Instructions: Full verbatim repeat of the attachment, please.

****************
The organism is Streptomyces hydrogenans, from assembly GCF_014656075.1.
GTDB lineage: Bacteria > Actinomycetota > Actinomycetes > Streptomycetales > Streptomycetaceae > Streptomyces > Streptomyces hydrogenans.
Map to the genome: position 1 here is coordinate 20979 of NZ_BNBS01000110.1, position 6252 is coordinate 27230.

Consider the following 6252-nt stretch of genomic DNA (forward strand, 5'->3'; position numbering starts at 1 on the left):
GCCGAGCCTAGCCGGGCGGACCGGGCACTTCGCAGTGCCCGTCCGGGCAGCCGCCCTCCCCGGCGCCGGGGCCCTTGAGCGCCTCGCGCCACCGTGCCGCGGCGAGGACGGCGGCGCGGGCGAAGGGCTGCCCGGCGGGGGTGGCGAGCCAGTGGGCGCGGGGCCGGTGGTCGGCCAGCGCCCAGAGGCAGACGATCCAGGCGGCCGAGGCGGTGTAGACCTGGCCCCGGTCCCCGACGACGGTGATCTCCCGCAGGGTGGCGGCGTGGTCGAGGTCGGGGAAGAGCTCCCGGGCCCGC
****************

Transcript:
The organism is Streptomyces hydrogenans, from assembly GCF_014656075.1.
GTDB lineage: Bacteria > Actinomycetota > Actinomycetes > Streptomycetales > Streptomycetaceae > Streptomyces > Streptomyces hydrogenans.
Map to the genome: position 1 here is coordinate 20979 of NZ_BNBS01000110.1, position 6252 is coordinate 27230.

Consider the following 6252-nt stretch of genomic DNA (forward strand, 5'->3'; position numbering starts at 1 on the left):
GCCGAGCCTAGCCGGGCGGACCGGGCACTTCGCAGTGCCCGTCCGGGCAGCCGCCCTCCCCGGCGCCGGGGCCCTTGAGCGCCTCGCGCCACCGTGCCGCGGCGAGGACGGCGGCGCGGGCGAAGGGCTGCCCGGCGGGGGTGGCGAGCCAGTGGGCGCGGGGCCGGTGGTCGGCCAGCGCCCAGAGGCAGACGATCCAGGCGGCCGAGGCGGTGTAGACCTGGCCCCGGTCCCCGACGACGGTGATCTCCCGCAGGGTGGCGGCGTGGTCGAGGTCGGGGAAGAGCTCCCGGGCCCGC